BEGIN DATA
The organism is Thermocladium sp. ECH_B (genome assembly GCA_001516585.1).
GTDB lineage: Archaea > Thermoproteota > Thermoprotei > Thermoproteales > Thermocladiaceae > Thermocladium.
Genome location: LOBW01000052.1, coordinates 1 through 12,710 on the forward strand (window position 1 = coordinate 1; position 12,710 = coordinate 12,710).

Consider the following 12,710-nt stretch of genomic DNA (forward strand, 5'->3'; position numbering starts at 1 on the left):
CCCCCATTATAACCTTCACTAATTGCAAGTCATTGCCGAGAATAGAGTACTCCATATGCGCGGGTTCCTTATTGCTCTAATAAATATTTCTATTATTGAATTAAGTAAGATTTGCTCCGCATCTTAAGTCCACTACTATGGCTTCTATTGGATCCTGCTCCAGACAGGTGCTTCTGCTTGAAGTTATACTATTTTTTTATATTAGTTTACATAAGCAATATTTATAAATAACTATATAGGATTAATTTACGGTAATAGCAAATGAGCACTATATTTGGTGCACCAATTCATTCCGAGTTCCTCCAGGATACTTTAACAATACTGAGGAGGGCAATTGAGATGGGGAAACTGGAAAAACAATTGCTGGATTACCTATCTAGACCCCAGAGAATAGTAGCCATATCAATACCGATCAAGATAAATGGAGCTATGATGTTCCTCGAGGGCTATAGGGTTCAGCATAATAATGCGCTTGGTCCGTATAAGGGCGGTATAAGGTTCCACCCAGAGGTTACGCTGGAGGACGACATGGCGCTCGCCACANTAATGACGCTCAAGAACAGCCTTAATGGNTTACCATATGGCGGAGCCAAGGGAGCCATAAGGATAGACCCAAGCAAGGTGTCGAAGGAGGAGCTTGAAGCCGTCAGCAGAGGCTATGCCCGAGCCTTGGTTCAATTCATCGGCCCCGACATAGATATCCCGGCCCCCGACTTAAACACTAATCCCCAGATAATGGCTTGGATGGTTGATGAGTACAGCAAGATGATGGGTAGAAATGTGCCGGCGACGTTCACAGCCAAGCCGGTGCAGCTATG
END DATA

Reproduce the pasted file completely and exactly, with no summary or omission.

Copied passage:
The organism is Thermocladium sp. ECH_B (genome assembly GCA_001516585.1).
GTDB lineage: Archaea > Thermoproteota > Thermoprotei > Thermoproteales > Thermocladiaceae > Thermocladium.
Genome location: LOBW01000052.1, coordinates 1 through 12,710 on the forward strand (window position 1 = coordinate 1; position 12,710 = coordinate 12,710).

Consider the following 12,710-nt stretch of genomic DNA (forward strand, 5'->3'; position numbering starts at 1 on the left):
CCCCCATTATAACCTTCACTAATTGCAAGTCATTGCCGAGAATAGAGTACTCCATATGCGCGGGTTCCTTATTGCTCTAATAAATATTTCTATTATTGAATTAAGTAAGATTTGCTCCGCATCTTAAGTCCACTACTATGGCTTCTATTGGATCCTGCTCCAGACAGGTGCTTCTGCTTGAAGTTATACTATTTTTTTATATTAGTTTACATAAGCAATATTTATAAATAACTATATAGGATTAATTTACGGTAATAGCAAATGAGCACTATATTTGGTGCACCAATTCATTCCGAGTTCCTCCAGGATACTTTAACAATACTGAGGAGGGCAATTGAGATGGGGAAACTGGAAAAACAATTGCTGGATTACCTATCTAGACCCCAGAGAATAGTAGCCATATCAATACCGATCAAGATAAATGGAGCTATGATGTTCCTCGAGGGCTATAGGGTTCAGCATAATAATGCGCTTGGTCCGTATAAGGGCGGTATAAGGTTCCACCCAGAGGTTACGCTGGAGGACGACATGGCGCTCGCCACANTAATGACGCTCAAGAACAGCCTTAATGGNTTACCATATGGCGGAGCCAAGGGAGCCATAAGGATAGACCCAAGCAAGGTGTCGAAGGAGGAGCTTGAAGCCGTCAGCAGAGGCTATGCCCGAGCCTTGGTTCAATTCATCGGCCCCGACATAGATATCCCGGCCCCCGACTTAAACACTAATCCCCAGATAATGGCTTGGATGGTTGATGAGTACAGCAAGATGATGGGTAGAAATGTGCCGGCGACGTTCACAGCCAAGCCGGTGCAGCTATG